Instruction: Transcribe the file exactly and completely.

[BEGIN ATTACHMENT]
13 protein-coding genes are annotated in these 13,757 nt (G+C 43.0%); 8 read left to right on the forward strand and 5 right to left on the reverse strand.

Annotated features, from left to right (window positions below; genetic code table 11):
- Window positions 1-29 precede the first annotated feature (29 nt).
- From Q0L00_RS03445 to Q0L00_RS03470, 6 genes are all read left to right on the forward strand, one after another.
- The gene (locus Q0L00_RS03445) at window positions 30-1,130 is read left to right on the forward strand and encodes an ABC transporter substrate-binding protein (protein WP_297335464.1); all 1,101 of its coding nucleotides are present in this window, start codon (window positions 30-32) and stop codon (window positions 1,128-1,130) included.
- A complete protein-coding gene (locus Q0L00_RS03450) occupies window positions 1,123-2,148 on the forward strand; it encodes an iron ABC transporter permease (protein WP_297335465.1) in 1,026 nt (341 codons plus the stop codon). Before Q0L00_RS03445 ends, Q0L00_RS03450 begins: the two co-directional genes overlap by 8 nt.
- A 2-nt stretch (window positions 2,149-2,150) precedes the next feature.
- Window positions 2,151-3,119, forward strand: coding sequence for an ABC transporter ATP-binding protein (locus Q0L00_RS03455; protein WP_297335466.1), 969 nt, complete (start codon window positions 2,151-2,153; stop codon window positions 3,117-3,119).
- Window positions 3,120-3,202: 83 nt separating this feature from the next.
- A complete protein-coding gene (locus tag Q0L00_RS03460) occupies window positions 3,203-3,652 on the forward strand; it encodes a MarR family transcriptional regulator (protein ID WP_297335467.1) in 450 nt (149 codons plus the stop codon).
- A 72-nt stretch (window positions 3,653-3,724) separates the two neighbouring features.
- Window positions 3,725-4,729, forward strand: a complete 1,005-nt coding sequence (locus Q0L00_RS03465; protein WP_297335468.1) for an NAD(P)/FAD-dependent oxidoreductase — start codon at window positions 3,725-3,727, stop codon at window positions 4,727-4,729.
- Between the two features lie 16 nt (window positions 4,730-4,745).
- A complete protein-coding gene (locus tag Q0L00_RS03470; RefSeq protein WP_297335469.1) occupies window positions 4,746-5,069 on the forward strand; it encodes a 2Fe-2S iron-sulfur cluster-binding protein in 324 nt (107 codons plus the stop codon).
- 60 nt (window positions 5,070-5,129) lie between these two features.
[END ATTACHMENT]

13 protein-coding genes are annotated in these 13,757 nt (G+C 43.0%); 8 read left to right on the forward strand and 5 right to left on the reverse strand.

Annotated features, from left to right (window positions below; genetic code table 11):
- Window positions 1-29 precede the first annotated feature (29 nt).
- From Q0L00_RS03445 to Q0L00_RS03470, 6 genes are all read left to right on the forward strand, one after another.
- The gene (locus Q0L00_RS03445) at window positions 30-1,130 is read left to right on the forward strand and encodes an ABC transporter substrate-binding protein (protein WP_297335464.1); all 1,101 of its coding nucleotides are present in this window, start codon (window positions 30-32) and stop codon (window positions 1,128-1,130) included.
- A complete protein-coding gene (locus Q0L00_RS03450) occupies window positions 1,123-2,148 on the forward strand; it encodes an iron ABC transporter permease (protein WP_297335465.1) in 1,026 nt (341 codons plus the stop codon). Before Q0L00_RS03445 ends, Q0L00_RS03450 begins: the two co-directional genes overlap by 8 nt.
- A 2-nt stretch (window positions 2,149-2,150) precedes the next feature.
- Window positions 2,151-3,119, forward strand: coding sequence for an ABC transporter ATP-binding protein (locus Q0L00_RS03455; protein WP_297335466.1), 969 nt, complete (start codon window positions 2,151-2,153; stop codon window positions 3,117-3,119).
- Window positions 3,120-3,202: 83 nt separating this feature from the next.
- A complete protein-coding gene (locus tag Q0L00_RS03460) occupies window positions 3,203-3,652 on the forward strand; it encodes a MarR family transcriptional regulator (protein ID WP_297335467.1) in 450 nt (149 codons plus the stop codon).
- A 72-nt stretch (window positions 3,653-3,724) separates the two neighbouring features.
- Window positions 3,725-4,729, forward strand: a complete 1,005-nt coding sequence (locus Q0L00_RS03465; protein WP_297335468.1) for an NAD(P)/FAD-dependent oxidoreductase — start codon at window positions 3,725-3,727, stop codon at window positions 4,727-4,729.
- Between the two features lie 16 nt (window positions 4,730-4,745).
- A complete protein-coding gene (locus tag Q0L00_RS03470; RefSeq protein WP_297335469.1) occupies window positions 4,746-5,069 on the forward strand; it encodes a 2Fe-2S iron-sulfur cluster-binding protein in 324 nt (107 codons plus the stop codon).
- 60 nt (window positions 5,070-5,129) lie between these two features.